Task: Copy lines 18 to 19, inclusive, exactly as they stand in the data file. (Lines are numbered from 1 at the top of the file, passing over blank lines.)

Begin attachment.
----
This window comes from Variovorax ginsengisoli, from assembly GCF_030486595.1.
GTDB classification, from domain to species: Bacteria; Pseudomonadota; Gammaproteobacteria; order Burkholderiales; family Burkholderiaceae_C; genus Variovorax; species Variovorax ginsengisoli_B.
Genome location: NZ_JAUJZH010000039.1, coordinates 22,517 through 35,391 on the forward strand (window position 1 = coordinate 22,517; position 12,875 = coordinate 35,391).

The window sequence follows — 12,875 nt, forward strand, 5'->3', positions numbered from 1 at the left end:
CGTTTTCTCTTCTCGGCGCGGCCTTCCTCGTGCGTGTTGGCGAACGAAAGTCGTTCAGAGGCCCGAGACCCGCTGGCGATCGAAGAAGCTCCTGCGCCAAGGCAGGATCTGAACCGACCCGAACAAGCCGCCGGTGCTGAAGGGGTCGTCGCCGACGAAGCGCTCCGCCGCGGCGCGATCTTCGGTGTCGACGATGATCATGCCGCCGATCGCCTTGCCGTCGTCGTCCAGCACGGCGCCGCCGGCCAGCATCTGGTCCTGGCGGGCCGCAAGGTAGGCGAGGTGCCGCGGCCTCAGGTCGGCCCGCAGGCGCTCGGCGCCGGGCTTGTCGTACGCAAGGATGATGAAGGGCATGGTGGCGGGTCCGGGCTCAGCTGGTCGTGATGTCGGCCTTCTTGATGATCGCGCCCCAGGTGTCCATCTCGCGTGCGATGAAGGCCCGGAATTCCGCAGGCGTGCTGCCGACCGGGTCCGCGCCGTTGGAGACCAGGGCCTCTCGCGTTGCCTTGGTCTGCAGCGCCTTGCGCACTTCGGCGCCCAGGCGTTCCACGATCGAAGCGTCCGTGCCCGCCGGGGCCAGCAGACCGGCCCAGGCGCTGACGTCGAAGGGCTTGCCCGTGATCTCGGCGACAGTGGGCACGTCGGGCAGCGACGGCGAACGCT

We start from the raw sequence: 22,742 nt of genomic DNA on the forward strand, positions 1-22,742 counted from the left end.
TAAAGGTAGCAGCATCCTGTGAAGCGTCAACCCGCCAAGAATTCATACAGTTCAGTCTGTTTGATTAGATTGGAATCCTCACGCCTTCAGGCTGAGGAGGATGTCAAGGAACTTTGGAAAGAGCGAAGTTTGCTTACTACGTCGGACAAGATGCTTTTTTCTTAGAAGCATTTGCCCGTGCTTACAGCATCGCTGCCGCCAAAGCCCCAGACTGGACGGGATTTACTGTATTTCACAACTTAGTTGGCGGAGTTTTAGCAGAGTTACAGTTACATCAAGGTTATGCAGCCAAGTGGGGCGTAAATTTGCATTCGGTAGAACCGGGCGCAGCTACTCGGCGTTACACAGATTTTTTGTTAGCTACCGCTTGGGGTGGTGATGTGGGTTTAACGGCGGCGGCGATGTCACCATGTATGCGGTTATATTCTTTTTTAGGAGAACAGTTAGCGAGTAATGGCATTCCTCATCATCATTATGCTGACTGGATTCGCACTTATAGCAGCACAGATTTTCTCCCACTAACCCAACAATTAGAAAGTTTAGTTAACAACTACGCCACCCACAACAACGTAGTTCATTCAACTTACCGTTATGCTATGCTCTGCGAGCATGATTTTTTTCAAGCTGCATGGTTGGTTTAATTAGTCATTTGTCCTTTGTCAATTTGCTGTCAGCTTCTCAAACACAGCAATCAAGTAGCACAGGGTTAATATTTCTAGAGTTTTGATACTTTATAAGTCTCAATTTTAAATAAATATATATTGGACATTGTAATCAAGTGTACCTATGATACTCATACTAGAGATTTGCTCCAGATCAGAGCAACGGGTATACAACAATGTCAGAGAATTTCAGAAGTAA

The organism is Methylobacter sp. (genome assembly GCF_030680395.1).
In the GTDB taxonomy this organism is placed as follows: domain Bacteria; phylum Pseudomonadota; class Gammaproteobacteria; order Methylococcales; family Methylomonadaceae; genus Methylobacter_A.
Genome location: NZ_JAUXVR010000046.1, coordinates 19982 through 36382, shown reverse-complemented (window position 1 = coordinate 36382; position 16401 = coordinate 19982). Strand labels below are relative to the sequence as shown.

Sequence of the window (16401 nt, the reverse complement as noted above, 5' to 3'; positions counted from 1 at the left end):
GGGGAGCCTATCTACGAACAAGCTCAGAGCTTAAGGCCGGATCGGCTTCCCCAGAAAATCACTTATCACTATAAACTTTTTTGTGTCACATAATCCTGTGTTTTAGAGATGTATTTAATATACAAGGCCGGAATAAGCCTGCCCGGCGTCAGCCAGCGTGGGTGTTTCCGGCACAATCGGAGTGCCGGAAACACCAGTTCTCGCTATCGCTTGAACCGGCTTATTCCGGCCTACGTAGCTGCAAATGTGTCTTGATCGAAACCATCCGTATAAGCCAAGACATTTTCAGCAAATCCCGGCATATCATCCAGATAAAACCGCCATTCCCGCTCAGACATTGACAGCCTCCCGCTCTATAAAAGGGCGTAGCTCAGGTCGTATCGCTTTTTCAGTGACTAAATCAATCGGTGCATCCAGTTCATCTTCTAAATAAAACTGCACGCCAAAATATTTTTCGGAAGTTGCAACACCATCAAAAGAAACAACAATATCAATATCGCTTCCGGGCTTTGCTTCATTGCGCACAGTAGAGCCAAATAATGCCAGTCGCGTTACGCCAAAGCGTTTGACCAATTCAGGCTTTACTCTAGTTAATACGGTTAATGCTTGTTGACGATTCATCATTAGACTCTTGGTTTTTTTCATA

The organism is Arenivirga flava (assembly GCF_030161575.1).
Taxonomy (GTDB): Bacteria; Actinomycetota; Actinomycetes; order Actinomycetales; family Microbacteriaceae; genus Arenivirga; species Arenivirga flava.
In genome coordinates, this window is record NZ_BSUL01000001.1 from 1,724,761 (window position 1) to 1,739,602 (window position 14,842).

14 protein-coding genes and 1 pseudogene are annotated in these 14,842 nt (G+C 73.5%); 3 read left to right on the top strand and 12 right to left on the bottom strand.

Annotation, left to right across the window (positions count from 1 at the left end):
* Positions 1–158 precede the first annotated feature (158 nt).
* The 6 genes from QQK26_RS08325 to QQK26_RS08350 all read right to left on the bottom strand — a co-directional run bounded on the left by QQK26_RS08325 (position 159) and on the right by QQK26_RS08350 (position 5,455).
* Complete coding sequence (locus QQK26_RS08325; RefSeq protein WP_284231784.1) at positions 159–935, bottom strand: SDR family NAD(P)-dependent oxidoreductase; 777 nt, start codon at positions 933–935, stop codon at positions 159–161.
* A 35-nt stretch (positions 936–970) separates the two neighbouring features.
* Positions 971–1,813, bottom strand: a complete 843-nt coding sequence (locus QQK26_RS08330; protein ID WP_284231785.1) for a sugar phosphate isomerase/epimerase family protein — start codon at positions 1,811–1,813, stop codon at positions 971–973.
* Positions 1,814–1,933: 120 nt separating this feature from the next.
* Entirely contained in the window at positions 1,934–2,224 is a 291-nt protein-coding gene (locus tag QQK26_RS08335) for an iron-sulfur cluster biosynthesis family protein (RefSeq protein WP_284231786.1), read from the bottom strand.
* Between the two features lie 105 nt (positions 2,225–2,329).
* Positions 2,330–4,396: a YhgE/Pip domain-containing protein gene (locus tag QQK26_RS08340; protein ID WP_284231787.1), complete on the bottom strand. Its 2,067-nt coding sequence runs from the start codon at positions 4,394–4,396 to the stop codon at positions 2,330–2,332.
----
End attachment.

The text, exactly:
* Positions 1–158 precede the first annotated feature (158 nt).
* The 6 genes from QQK26_RS08325 to QQK26_RS08350 all read right to left on the bottom strand — a co-directional run bounded on the left by QQK26_RS08325 (position 159) and on the right by QQK26_RS08350 (position 5,455).